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Author Topic: Mouthpiece Confusion  (Read 64028 times)
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EarlNeedham
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« Reply #20 on: Nov 30, 2007, 07:04AM »

Without knowledge of you, your playing, or where you're coming from, no one can give you valid advice.

But I'm going to suggest staying with what you have and using both, the 6-1/2 for tenor and the 57 for bass.  That will give you some perspective to base future opinions on.

I was going to post something about the 6 1/2AL when I saw this post, so I was then going to say this is pretty wise.  Then I saw it was from Doug and now I'm going to say "he knows what he's talking about"!   :D

Seriously, the 6 1/2AL is a "standard mouthpiece" for a reason.  Perhaps 40 years ago, we all used the 6 1/2 in the 88H, and it was a great sound, blending in with the music of the time, and sounding like a TROMBONE.  Today, everybody seems to want to sound bigger, louder, darker, and sometimes you get a trombone choir that sounds like a swimming pool full of molasses!

In the end, you have to find something that YOU like, that gives a sound that the others in your musical group like.  It can be a difficult balance to find.

The 57?  If you're just going to experiment with Bass Trombone, then it's probably OK.  If you get to the point where you're playing exclusively on Bass, then you will probably want to experiment more with mouthpieces.  Just remember, though, the same thing applies -- YOU have to like it, and others in your group (especially the director) have to like the sound you get on it.
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EarlNeedham
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« Reply #21 on: Nov 30, 2007, 07:05AM »

===========
dont  be  a  DABBLER  !!!!!!!!!!!!!!  BE  A DOUBLER
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By the way, DJ, do you mind if I add this great line to my sig file?
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« Reply #22 on: Dec 26, 2007, 09:09AM »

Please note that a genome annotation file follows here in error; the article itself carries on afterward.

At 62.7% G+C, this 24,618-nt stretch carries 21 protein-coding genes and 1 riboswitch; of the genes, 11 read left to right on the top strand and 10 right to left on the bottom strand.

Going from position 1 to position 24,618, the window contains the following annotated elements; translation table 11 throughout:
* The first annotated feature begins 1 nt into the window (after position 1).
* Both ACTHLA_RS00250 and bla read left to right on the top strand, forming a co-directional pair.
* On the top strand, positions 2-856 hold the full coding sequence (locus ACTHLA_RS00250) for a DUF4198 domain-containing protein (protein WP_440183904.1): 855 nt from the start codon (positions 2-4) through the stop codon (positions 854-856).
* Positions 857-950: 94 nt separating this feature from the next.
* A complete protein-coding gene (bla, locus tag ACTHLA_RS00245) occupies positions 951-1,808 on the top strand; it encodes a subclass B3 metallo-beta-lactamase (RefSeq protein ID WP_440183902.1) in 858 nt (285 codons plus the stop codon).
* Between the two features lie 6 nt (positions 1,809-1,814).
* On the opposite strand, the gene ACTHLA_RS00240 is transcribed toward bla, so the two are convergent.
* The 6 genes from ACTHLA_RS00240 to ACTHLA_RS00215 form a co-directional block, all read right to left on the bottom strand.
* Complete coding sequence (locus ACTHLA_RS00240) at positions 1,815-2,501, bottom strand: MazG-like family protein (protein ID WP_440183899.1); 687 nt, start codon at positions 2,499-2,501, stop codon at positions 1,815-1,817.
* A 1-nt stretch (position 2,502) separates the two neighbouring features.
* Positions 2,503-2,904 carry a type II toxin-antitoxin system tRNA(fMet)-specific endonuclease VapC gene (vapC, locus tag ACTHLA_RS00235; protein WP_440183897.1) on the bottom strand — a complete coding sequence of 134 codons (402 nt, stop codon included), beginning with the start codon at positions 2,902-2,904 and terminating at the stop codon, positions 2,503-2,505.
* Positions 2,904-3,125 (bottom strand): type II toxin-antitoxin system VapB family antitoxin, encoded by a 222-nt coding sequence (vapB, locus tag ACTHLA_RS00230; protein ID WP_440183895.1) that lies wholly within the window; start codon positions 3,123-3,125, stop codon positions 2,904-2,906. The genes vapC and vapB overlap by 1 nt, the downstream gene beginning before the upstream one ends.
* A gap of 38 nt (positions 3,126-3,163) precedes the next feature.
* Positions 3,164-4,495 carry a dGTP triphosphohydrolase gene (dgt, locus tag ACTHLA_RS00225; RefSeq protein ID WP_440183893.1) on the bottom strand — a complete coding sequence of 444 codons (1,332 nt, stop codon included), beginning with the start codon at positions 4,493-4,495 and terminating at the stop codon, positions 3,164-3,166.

Strictly speaking from experience (which I can't say I have much of), a Schilke 51D suited me wonderfully.

Before my high school got a bass trombone, I played the bass parts on my Bach 42 with a Schilke 51D.  For the Ellington stuff we played (written for 3 trombones, neglecting the beautiful bass trombone), I had all the upper register I needed as well.  As far as an all purpose mouthpiece, a 51D, or even the bach 5G (which you could trade to get, yes?) should treat you well.

The deep cup on the Schilke might be a little much, but it's worth the work and can definitely sing in all registers.
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Rayek

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« Reply #23 on: Dec 27, 2007, 12:24PM »

The first 42 I got my hands on came with a 6-1/2A.  I believe it has the same rim and cup as the AL, but the throat and backbore are bigger.  I found it to be a nice starting point with the 42.  You might be able to find one used.  If mine hadn't disappeared into a black hole somewhere, I'd send it to you try.  Doug's advice is probably the best, however.
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« Reply #24 on: Mar 08, 2008, 07:25AM »

Just wondering if anyone can tell me if a Doug Elliott LT and XT series has interchangeable parts? I assume no, but just wanted to double check. ie. Can one rim fit both? What's the major diff in the size 8 and 9 shank?
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« Reply #25 on: Mar 08, 2008, 09:45AM »

The LT and XT mouthpieces use different cup and rim blanks, and I would not expect them to be interchangeable.  Maybe Doug can clear things up better.

The 8 and 9 backbores are different.  Actually, there are 3 large shank backbores; 7, 8, and 9.  The tightest is the 7, and the most open is the 9.  Most people seem to like the 8, which is a nice compromise.  I tried all 3 on my bass setup and for a while I played the 9 but as my percentage of bass trombone playing got smaller I moved to the 8.  Probably should have been there to start.
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Bruce Guttman
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« Reply #26 on: Mar 08, 2008, 07:24PM »

Earl Needham wrote:

"Today, everybody seems to want to sound bigger, louder, darker, and sometimes you get a trombone choir that sounds like a swimming pool full of molasses!"

Earl, you said it...... my thoughts exactly. I believe the 'huge' tenor mouthpiece is also part of the problem....... trying to use a particular size of piece just because some advertisement says so and so uses this mega-mouthpiece with all of its 'mega-variations'.

This just hurts students in the long run...... they never get to develop a sound with any 'life' to it...... because they don't use something that might actually fit their own facial and body structure.

If someone wants to sound like a cross between a bass trombone and a euphonium on a tenor trombone, then buy a bass trombone or a euphonium.